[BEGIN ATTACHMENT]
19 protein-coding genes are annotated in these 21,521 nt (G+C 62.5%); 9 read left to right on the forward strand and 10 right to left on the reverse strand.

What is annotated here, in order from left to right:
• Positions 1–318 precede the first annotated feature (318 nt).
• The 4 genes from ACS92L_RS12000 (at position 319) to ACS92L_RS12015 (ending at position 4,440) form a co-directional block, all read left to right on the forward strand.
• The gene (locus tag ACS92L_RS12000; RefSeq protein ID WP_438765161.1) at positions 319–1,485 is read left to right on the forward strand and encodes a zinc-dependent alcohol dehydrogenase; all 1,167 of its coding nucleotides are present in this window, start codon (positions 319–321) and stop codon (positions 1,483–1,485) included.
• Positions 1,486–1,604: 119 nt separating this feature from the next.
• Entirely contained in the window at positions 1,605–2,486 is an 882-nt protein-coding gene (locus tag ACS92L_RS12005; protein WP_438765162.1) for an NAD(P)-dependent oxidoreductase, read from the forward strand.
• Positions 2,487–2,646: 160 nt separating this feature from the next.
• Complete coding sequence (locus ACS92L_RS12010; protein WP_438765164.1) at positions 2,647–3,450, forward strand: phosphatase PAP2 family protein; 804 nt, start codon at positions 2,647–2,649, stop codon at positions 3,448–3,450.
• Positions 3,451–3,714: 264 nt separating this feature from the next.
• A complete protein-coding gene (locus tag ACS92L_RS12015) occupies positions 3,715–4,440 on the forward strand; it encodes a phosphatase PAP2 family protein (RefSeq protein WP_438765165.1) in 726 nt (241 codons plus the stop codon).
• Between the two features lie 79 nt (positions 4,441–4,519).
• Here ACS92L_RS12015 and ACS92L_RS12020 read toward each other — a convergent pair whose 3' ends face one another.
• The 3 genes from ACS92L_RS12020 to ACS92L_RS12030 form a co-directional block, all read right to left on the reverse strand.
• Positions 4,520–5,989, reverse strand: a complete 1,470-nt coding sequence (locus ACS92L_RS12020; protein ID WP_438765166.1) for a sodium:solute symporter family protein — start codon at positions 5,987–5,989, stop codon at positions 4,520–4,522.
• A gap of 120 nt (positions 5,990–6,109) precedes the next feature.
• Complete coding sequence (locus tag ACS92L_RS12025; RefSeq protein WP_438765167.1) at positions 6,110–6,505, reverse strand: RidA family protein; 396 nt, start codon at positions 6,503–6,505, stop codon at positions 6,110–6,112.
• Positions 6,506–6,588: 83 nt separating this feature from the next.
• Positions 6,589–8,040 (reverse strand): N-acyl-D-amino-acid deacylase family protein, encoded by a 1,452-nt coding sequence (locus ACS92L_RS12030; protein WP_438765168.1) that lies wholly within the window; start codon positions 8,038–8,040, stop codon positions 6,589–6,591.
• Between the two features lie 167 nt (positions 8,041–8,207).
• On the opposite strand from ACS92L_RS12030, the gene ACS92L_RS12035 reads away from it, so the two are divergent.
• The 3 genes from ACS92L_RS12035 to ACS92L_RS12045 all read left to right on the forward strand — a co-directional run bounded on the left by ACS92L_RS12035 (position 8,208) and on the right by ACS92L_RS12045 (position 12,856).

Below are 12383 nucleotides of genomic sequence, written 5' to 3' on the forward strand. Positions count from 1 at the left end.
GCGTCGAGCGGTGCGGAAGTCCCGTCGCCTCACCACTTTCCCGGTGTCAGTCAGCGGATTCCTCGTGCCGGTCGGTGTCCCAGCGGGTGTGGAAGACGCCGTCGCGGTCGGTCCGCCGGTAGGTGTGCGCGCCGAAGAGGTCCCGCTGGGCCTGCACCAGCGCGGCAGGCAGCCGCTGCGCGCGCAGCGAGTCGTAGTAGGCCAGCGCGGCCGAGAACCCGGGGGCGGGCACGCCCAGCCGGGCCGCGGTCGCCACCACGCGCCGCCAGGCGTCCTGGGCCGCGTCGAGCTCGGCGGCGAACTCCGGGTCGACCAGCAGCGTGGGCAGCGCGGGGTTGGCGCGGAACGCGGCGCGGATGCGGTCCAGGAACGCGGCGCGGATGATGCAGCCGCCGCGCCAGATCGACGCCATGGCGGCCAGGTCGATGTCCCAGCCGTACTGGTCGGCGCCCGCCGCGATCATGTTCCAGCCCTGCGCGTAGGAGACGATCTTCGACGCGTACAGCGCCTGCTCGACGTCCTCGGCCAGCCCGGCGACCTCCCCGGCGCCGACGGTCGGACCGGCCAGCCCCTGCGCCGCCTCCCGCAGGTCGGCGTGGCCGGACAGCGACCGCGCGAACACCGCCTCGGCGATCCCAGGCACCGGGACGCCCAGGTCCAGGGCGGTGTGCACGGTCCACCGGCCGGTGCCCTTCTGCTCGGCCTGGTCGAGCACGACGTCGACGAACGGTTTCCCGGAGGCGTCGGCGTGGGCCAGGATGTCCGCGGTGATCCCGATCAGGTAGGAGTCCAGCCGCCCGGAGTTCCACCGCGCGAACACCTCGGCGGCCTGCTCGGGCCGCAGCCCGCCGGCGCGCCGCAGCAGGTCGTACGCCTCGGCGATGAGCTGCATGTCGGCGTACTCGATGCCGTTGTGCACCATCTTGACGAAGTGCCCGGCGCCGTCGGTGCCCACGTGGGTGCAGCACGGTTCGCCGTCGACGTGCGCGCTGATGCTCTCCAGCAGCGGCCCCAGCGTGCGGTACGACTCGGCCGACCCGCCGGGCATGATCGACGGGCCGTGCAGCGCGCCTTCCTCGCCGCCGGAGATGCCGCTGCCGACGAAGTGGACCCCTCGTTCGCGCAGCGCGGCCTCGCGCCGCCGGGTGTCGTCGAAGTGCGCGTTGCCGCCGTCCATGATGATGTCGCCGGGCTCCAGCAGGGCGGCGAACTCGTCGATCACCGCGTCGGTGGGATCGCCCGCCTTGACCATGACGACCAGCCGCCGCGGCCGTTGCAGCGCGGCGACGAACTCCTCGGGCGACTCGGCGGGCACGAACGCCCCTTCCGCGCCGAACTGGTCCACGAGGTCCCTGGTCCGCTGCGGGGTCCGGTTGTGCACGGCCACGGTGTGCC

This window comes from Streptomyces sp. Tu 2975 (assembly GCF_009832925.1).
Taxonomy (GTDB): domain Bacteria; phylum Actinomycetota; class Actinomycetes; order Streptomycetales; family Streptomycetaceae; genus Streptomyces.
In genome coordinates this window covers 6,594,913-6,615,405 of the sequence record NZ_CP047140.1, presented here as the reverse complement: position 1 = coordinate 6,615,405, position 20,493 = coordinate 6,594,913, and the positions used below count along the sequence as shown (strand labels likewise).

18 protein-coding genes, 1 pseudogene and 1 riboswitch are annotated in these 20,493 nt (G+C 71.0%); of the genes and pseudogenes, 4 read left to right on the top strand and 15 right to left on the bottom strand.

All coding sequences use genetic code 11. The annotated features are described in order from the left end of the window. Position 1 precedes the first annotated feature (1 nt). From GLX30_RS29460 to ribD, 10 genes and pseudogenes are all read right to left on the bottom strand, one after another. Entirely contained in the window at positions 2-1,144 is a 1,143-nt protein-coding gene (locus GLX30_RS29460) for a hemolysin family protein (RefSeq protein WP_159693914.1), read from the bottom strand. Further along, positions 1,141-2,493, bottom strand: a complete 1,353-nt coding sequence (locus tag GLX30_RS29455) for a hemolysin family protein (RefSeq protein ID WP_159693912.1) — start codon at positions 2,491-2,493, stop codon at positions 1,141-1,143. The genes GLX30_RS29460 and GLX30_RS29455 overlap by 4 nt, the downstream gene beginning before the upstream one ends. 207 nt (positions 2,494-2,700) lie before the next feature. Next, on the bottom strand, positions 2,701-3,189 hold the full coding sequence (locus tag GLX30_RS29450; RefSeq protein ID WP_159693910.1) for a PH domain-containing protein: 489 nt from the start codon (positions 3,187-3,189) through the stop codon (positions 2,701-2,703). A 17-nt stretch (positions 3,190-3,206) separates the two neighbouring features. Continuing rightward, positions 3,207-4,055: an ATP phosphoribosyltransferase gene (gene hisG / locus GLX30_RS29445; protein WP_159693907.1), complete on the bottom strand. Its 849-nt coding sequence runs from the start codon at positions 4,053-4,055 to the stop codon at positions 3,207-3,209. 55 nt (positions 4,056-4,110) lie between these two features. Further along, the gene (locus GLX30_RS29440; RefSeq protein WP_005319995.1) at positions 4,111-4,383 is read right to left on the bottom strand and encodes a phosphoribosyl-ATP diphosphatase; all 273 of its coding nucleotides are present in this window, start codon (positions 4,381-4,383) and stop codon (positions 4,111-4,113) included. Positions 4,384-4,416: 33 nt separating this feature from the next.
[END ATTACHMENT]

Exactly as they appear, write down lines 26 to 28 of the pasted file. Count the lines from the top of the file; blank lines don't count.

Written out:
Taxonomy (GTDB): domain Bacteria; phylum Actinomycetota; class Actinomycetes; order Streptomycetales; family Streptomycetaceae; genus Streptomyces.
In genome coordinates this window covers 6,594,913-6,615,405 of the sequence record NZ_CP047140.1, presented here as the reverse complement: position 1 = coordinate 6,615,405, position 20,493 = coordinate 6,594,913, and the positions used below count along the sequence as shown (strand labels likewise).

18 protein-coding genes, 1 pseudogene and 1 riboswitch are annotated in these 20,493 nt (G+C 71.0%); of the genes and pseudogenes, 4 read left to right on the top strand and 15 right to left on the bottom strand.